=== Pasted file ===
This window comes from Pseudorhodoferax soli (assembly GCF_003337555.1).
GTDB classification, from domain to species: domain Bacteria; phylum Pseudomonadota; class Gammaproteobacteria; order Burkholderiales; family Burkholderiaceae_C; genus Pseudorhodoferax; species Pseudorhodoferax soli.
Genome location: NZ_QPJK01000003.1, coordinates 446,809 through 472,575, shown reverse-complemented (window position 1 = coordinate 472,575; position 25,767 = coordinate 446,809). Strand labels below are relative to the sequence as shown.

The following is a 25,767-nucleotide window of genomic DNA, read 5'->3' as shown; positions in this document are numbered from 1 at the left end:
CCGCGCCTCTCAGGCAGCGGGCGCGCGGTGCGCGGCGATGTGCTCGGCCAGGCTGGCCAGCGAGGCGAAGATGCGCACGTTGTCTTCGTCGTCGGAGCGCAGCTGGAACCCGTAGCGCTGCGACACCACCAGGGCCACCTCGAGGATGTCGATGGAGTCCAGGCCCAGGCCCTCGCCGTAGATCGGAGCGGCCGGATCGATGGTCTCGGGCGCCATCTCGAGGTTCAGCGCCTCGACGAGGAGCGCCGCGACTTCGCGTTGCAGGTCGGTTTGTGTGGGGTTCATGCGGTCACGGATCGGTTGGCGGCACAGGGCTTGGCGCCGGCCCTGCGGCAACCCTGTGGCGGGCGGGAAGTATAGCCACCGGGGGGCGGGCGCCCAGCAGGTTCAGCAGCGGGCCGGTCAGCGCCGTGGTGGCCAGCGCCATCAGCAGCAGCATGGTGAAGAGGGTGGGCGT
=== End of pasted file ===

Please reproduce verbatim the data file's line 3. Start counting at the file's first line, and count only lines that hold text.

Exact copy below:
Genome location: NZ_QPJK01000003.1, coordinates 446,809 through 472,575, shown reverse-complemented (window position 1 = coordinate 472,575; position 25,767 = coordinate 446,809). Strand labels below are relative to the sequence as shown.